For weeks I’ve been burning through piles of papers and ideas trying to work out an engaging skip-counting project to make as part of a math-activities folder for first graders. Having just done a math activities folder with kindergarteners, which went really well, I’ve been wanting to do something similar for first graders. As I’ve also been doing math-with-art-supplies bookmaking projects with second graders, I’ve been keen to design something for the next grade up.
What I’ve needed to get me going on this is a school to want me to create a project for them. A couple of weeks ago, late in the season, a school called me, asked if I had any time for them, and we struck a deal. We’re doing the project that I’ve been wanting to create.
There will be four hands-on projects in a folder that the students will be making. This post is about just one of the projects, one that supports skip counting, reasoning, and attention to numerical patterns.
Skip counting is a big deal in first grade. Not only does it set the stage to understand multiplication, it also is helps with learning to count money.
My work with second graders has piqued my intereste in skip counting. The projects we’ve been doing, which is making designs with “coins” that add up to $1.00, has been interesting in that I’ve noticed that even though a student can count by fives, you know, 5, 10, 15, 20, 25, 30, 35, 40….,, they have a really hard time doing this same counting by 5’s when you ask them to start at any number other than zero. So, if they have 25 cents plus two nickels they are at a loss as to how to proceed.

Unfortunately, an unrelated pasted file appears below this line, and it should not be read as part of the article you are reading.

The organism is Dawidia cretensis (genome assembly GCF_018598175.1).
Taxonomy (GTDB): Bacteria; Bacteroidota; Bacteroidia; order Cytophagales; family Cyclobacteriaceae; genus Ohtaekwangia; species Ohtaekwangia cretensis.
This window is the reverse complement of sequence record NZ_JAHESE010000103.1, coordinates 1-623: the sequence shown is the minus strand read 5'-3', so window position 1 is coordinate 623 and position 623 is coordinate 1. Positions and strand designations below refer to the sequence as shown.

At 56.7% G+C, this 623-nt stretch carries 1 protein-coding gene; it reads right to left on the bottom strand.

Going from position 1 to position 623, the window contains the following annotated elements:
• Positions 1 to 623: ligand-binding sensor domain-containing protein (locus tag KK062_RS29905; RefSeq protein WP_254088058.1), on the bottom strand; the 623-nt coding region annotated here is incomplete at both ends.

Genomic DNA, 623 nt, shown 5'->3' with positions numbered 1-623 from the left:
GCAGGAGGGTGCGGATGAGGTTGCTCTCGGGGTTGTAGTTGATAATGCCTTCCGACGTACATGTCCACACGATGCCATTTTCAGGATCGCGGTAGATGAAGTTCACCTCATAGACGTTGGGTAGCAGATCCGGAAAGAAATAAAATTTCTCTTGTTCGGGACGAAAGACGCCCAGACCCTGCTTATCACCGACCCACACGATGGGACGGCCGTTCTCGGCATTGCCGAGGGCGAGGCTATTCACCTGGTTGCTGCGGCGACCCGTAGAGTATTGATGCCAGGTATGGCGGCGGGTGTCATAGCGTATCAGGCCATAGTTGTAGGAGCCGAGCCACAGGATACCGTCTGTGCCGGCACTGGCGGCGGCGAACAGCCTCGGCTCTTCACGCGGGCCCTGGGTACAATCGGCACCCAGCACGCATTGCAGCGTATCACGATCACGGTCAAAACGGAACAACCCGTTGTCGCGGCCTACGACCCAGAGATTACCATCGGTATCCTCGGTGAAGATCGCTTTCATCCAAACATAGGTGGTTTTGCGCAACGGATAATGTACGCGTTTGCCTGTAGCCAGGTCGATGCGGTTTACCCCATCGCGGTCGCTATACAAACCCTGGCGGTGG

Maybe by now you’ve guess what is under the heart in the photo above. Maybe not. If you need more hints, I can reveal that there is an 8 under the star. This will likely finally be enough for you know know that there’s a 10 under the heart.
We’re not just counting by twos here. I’ve made a paper that slides under the windows that helps with counting by 2’s, 5’s, and 10’s.
I consider this to be an elegant design. One piece of folded paper for the holder, with a one piece of paper for four different number series. The little designs on the peek-a-boo doors are cut with paper punches, which I’ve collected over the years. The rhombus shaped window are made by folding the paper and cutting triangles on the fold.
One of my thoughts with this project is that it can support students in practicing with going both forward and backwards with their skip counting. For instance, if they see two numbers, say 80 and 85, can they tell me the number that is before the 80 and after the 85? This takes some practice, some thinking, and reasoning, but if they can figure out what number is behind the hidden door, I anticipate the pleasure at solving this puzzle will delight them when the peek-a-boo door reveals the answer.
I do plan to share the template for this after I try it out with some real live first graders. To be continued.